WEI Qingji uses ink and silk paper but stands in contrast with traditional dogmas: composing the background of his works, newspaper articles provide an opaque feeling, a component filled of chatter-like sounds and noises. He uses brown tea color with which he draws an entire Chinese iconography entangled with western cultural stereotypes: dragon, little girl, lotus flowers, military person, dog, temple…
WEI Qingji is an artist and an intellectual personality who questions his role and his art amidst Chinese culture and especially in its encounter with the western world. He has exhibited his works in the most famous galleries across the world.
Foreword of the Ambassador – exhibition of Wei Qingji
… where we, in the Western cultural environment, would frame the object of our interest with words, limit it by an exact definition of its meaning, Wei Qingji offers us just freely floating signs and hints ….
I have come to China to explore this country, to get to know it, to penetrate its many layers. To comprehend at least slightly this strange world full of colours, shadows and shades, radiance and reflection, its thousand-year-long history entering through the very finest catheters into the circulation system of today’s bustling, fast-paced society… I have come to search for artists, to peek into their souls… To learn a little bit more about their heart. With each new picture, each new piece of art, I tried to open a new window but, instead, I have opened new wells. I looked for light, but instead I have found depth and fresh energy. I looked for messages, but I have found symbols.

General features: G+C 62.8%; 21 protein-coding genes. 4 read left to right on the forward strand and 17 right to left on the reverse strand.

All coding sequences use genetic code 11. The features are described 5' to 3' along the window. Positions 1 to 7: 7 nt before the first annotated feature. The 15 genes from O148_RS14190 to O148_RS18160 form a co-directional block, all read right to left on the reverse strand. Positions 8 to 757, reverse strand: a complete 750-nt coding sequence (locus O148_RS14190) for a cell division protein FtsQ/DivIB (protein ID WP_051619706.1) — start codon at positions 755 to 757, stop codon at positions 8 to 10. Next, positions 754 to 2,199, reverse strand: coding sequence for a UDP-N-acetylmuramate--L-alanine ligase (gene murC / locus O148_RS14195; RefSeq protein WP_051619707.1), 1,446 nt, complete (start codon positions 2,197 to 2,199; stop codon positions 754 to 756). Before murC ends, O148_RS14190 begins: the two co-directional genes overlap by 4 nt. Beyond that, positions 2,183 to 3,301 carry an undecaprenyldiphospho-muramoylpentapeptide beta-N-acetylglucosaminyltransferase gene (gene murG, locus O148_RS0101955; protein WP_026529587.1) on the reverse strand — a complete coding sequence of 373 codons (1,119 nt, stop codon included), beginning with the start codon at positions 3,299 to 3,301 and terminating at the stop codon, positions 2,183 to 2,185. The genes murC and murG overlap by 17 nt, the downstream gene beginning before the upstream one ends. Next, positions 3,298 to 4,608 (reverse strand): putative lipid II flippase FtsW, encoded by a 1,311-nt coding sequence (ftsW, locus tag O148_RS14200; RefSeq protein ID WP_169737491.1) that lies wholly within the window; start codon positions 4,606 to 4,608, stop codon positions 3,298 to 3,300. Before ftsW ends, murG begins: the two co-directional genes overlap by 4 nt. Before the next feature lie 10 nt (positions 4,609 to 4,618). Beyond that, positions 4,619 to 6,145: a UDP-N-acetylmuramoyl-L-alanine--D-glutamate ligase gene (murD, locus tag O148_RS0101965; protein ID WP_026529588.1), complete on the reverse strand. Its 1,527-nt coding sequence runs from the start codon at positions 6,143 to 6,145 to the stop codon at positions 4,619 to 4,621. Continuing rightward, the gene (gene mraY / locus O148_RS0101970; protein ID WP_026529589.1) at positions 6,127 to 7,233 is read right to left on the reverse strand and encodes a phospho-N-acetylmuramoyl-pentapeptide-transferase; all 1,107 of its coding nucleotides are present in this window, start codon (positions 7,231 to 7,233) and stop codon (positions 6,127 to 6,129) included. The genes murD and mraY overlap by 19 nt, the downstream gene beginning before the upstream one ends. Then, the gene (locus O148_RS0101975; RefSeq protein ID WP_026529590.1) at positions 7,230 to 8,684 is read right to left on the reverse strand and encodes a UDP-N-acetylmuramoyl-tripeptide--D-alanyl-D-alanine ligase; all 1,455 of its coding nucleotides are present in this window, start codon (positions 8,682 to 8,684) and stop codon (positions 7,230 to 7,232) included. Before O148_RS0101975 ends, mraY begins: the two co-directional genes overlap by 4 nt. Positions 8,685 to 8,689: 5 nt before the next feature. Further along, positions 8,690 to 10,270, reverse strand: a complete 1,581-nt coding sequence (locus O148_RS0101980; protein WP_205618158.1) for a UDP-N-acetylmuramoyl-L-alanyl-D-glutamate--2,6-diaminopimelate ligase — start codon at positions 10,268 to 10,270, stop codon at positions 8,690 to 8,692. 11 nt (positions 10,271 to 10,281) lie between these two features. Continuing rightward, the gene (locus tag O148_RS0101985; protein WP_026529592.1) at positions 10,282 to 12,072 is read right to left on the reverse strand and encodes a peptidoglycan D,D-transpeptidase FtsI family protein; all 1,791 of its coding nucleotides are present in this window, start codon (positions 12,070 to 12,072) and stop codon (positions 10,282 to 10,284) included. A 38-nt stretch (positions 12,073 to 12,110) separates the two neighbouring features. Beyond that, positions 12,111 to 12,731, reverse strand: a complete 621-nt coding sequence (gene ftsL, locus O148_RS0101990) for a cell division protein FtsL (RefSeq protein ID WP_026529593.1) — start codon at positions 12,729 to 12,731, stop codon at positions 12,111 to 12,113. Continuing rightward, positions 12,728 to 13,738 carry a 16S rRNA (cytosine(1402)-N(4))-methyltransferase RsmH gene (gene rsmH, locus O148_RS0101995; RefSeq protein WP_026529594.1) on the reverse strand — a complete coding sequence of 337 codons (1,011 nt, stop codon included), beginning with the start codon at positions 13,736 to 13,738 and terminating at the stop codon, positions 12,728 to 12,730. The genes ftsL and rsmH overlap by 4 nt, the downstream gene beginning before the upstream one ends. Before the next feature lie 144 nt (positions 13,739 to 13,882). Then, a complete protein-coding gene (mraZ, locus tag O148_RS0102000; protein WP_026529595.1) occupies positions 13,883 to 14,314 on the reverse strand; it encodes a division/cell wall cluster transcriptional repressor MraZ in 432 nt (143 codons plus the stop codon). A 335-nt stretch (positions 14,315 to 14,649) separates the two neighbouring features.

The work of my friend Wei Qingji is permeated by such symbols. They are playful, gentle, ironic and classical. Where we, in the Western cultural environment, would frame the object of our interest with words, limit it by an exact definition of its meaning, Wei Qingji offers us just freely floating signs and hints. They not only reflect the ancient Chinese wisdom and tradition, but also the author’s perception of the present world and its problems. The paintings by Wei Qingji seemingly strive to actively communicate, to talk – about love and betrayal, envy and happiness, strength and cowardice… They attempt to carry us away, together with the figures of children and animals, into a far-away land of fairytale mountains embedded in red-blue light and sprinkled with gold stars… and then, the very next moment, without any warning and with merciless severity, to throw us back into reality.
And so, becoming absorbed in the rice paper, we find galloping ink horsemen and with them, there comes also the whole of humanity’s kill-crazy inventions with all the weapons one could find. The world is like this. And Wei Qingji does not shy away from talking about it out loud.
I wondered for quite some time what would be the best way to open our “EmbassyArt” endeavour – a new cycle of cultural activities at the Czech Embassy in Beijing. Whom I should invite and who I should hand the symbolic key to open a door to new dialogue between contemporary Czech and Chinese artists. I chose Wei Qingji because he is among the seekers of the truth. He is on a quest to find truth inside himself, in his environment as well as in the past. Because any move ahead without a glance into the back-mirror can lead not only to the loss of energy, but also a loss of one’s place and roots. But Wei Qingji feels his roots clearly. There is a strong tree growing out of them, a tree which is spreading, green, ragged and tested by elements. Wei Qingji cannot change the world. The world, however, blossoms out of his tree, in all possible robustness, sharpness and poetry.